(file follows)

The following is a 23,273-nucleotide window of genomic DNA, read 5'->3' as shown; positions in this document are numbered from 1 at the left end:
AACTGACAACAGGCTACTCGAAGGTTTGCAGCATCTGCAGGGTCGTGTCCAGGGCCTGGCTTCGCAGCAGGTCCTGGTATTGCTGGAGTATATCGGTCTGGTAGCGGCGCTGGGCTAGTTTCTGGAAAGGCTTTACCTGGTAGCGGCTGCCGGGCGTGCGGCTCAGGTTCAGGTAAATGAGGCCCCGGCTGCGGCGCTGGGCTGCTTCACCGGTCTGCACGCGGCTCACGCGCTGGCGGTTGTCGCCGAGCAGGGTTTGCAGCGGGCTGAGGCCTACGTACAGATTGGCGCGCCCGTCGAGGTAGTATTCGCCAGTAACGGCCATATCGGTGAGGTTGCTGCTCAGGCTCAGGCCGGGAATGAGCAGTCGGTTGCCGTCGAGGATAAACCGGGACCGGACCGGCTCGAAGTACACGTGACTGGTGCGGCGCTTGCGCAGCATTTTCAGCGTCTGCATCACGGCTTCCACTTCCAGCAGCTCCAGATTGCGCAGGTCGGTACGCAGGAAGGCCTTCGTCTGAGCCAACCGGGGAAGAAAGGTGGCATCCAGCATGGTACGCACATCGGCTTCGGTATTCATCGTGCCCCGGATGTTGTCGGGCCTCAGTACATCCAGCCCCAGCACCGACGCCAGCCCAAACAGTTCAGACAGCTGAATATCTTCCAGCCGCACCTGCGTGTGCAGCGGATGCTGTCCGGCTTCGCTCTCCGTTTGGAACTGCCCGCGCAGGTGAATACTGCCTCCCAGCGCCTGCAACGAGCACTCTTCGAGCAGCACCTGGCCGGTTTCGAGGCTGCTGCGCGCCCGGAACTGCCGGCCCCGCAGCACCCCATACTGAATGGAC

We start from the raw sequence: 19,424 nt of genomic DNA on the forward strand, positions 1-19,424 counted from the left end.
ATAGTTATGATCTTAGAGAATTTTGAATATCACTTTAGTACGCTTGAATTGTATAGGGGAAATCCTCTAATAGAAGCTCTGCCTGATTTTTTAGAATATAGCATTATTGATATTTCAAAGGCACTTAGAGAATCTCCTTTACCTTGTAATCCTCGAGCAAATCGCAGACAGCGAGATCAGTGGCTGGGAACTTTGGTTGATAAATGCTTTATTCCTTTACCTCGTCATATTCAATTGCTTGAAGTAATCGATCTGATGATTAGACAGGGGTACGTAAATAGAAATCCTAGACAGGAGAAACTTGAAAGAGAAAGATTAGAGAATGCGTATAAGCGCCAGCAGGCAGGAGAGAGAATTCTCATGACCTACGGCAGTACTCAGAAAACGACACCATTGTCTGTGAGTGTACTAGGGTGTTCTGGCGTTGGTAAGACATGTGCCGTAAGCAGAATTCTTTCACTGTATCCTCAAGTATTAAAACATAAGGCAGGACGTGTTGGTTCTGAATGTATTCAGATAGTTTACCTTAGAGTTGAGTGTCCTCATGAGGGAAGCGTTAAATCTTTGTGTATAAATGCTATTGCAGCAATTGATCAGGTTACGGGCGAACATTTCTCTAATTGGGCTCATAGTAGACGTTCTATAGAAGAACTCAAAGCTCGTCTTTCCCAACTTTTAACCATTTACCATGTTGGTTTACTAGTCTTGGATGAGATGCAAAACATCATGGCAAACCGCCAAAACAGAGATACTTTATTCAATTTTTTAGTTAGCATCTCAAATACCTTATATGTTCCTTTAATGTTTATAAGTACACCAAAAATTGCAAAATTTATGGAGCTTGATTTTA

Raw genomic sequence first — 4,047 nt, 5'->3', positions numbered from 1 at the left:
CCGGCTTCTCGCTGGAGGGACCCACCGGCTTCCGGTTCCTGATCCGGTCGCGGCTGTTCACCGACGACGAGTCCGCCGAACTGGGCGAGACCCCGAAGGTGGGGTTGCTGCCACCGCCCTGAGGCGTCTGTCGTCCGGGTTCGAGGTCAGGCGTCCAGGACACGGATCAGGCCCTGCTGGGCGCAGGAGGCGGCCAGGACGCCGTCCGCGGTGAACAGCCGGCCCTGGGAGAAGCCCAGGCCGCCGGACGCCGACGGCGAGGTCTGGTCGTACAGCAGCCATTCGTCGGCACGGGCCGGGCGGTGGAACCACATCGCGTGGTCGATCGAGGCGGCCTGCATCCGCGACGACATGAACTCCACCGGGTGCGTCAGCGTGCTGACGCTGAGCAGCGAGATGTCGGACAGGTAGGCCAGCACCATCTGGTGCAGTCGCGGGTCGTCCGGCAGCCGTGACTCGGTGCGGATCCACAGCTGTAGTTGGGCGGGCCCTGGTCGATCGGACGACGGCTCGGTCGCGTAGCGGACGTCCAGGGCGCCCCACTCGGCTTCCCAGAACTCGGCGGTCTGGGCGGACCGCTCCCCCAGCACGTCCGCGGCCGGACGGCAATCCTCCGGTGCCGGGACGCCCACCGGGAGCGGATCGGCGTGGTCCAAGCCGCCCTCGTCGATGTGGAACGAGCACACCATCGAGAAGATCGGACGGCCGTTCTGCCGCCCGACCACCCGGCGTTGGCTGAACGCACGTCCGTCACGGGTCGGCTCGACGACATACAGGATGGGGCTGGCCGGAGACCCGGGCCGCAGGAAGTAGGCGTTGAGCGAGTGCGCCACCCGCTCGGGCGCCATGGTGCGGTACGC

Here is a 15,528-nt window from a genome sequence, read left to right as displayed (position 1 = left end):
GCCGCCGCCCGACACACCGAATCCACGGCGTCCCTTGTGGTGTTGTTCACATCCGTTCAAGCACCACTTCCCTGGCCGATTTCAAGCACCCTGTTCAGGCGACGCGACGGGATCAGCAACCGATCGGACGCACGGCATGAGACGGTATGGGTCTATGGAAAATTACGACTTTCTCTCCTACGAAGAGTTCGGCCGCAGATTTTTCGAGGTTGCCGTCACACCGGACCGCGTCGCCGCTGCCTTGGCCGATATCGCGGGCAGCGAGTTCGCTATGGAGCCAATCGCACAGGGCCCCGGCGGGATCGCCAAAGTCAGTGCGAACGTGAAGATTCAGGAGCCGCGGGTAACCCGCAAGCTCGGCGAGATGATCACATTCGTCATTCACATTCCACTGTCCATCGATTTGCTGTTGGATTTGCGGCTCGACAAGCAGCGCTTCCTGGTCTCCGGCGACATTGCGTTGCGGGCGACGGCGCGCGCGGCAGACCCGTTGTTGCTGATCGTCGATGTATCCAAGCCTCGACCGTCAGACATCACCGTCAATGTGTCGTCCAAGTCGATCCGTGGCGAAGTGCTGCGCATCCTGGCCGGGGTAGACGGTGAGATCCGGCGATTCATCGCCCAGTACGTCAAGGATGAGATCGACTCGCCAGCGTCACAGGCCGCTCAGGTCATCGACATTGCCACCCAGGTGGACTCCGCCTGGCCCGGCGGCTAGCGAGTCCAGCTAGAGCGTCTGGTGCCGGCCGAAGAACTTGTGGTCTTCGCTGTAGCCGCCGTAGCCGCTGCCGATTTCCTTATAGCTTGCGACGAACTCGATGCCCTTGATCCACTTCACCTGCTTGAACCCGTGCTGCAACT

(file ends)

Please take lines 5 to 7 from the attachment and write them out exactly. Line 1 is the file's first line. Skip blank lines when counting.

Raw genomic sequence first — 4,047 nt, 5'->3', positions numbered from 1 at the left:
CCGGCTTCTCGCTGGAGGGACCCACCGGCTTCCGGTTCCTGATCCGGTCGCGGCTGTTCACCGACGACGAGTCCGCCGAACTGGGCGAGACCCCGAAGGTGGGGTTGCTGCCACCGCCCTGAGGCGTCTGTCGTCCGGGTTCGAGGTCAGGCGTCCAGGACACGGATCAGGCCCTGCTGGGCGCAGGAGGCGGCCAGGACGCCGTCCGCGGTGAACAGCCGGCCCTGGGAGAAGCCCAGGCCGCCGGACGCCGACGGCGAGGTCTGGTCGTACAGCAGCCATTCGTCGGCACGGGCCGGGCGGTGGAACCACATCGCGTGGTCGATCGAGGCGGCCTGCATCCGCGACGACATGAACTCCACCGGGTGCGTCAGCGTGCTGACGCTGAGCAGCGAGATGTCGGACAGGTAGGCCAGCACCATCTGGTGCAGTCGCGGGTCGTCCGGCAGCCGTGACTCGGTGCGGATCCACAGCTGTAGTTGGGCGGGCCCTGGTCGATCGGACGACGGCTCGGTCGCGTAGCGGACGTCCAGGGCGCCCCACTCGGCTTCCCAGAACTCGGCGGTCTGGGCGGACCGCTCCCCCAGCACGTCCGCGGCCGGACGGCAATCCTCCGGTGCCGGGACGCCCACCGGGAGCGGATCGGCGTGGTCCAAGCCGCCCTCGTCGATGTGGAACGAGCACACCATCGAGAAGATCGGACGGCCGTTCTGCCGCCCGACCACCCGGCGTTGGCTGAACGCACGTCCGTCACGGGTCGGCTCGACGACATACAGGATGGGGCTGGCCGGAGACCCGGGCCGCAGGAAGTAGGCGTTGAGCGAGTGCGCCACCCGCTCGGGCGCCATGGTGCGGTACGC

Here is a 15,528-nt window from a genome sequence, read left to right as displayed (position 1 = left end):